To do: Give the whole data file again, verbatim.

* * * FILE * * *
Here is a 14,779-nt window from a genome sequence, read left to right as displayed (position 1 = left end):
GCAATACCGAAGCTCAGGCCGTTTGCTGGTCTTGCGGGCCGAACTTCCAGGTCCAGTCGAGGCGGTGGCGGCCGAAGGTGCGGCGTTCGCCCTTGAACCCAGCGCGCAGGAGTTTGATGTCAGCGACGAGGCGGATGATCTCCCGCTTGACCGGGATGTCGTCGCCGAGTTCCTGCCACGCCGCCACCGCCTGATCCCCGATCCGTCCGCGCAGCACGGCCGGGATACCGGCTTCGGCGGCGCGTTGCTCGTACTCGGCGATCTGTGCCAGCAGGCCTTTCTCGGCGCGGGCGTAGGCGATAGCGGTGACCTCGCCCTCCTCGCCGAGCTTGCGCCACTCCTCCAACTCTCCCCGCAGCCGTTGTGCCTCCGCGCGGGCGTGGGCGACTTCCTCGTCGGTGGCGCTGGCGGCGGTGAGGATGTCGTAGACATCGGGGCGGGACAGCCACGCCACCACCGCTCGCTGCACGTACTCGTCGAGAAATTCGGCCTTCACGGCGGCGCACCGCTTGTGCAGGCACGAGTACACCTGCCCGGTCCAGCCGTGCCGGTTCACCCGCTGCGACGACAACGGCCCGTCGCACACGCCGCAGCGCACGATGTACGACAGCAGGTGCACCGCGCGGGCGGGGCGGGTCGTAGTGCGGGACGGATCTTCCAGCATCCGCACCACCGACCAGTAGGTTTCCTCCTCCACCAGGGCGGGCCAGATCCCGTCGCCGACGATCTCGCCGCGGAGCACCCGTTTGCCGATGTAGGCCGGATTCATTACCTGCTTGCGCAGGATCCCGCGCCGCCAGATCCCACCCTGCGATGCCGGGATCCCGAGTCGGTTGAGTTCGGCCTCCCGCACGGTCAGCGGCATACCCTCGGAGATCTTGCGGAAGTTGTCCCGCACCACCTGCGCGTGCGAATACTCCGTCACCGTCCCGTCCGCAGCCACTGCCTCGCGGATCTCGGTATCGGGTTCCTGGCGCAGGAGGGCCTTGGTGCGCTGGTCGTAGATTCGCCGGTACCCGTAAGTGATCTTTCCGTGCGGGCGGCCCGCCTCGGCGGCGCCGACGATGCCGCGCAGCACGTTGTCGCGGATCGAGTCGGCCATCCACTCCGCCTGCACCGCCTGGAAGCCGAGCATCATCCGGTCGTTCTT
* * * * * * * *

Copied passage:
Here is a 14,779-nt window from a genome sequence, read left to right as displayed (position 1 = left end):
GCAATACCGAAGCTCAGGCCGTTTGCTGGTCTTGCGGGCCGAACTTCCAGGTCCAGTCGAGGCGGTGGCGGCCGAAGGTGCGGCGTTCGCCCTTGAACCCAGCGCGCAGGAGTTTGATGTCAGCGACGAGGCGGATGATCTCCCGCTTGACCGGGATGTCGTCGCCGAGTTCCTGCCACGCCGCCACCGCCTGATCCCCGATCCGTCCGCGCAGCACGGCCGGGATACCGGCTTCGGCGGCGCGTTGCTCGTACTCGGCGATCTGTGCCAGCAGGCCTTTCTCGGCGCGGGCGTAGGCGATAGCGGTGACCTCGCCCTCCTCGCCGAGCTTGCGCCACTCCTCCAACTCTCCCCGCAGCCGTTGTGCCTCCGCGCGGGCGTGGGCGACTTCCTCGTCGGTGGCGCTGGCGGCGGTGAGGATGTCGTAGACATCGGGGCGGGACAGCCACGCCACCACCGCTCGCTGCACGTACTCGTCGAGAAATTCGGCCTTCACGGCGGCGCACCGCTTGTGCAGGCACGAGTACACCTGCCCGGTCCAGCCGTGCCGGTTCACCCGCTGCGACGACAACGGCCCGTCGCACACGCCGCAGCGCACGATGTACGACAGCAGGTGCACCGCGCGGGCGGGGCGGGTCGTAGTGCGGGACGGATCTTCCAGCATCCGCACCACCGACCAGTAGGTTTCCTCCTCCACCAGGGCGGGCCAGATCCCGTCGCCGACGATCTCGCCGCGGAGCACCCGTTTGCCGATGTAGGCCGGATTCATTACCTGCTTGCGCAGGATCCCGCGCCGCCAGATCCCACCCTGCGATGCCGGGATCCCGAGTCGGTTGAGTTCGGCCTCCCGCACGGTCAGCGGCATACCCTCGGAGATCTTGCGGAAGTTGTCCCGCACCACCTGCGCGTGCGAATACTCCGTCACCGTCCCGTCCGCAGCCACTGCCTCGCGGATCTCGGTATCGGGTTCCTGGCGCAGGAGGGCCTTGGTGCGCTGGTCGTAGATTCGCCGGTACCCGTAAGTGATCTTTCCGTGCGGGCGGCCCGCCTCGGCGGCGCCGACGATGCCGCGCAGCACGTTGTCGCGGATCGAGTCGGCCATCCACTCCGCCTGCACCGCCTGGAAGCCGAGCATCATCCGGTCGTTCTT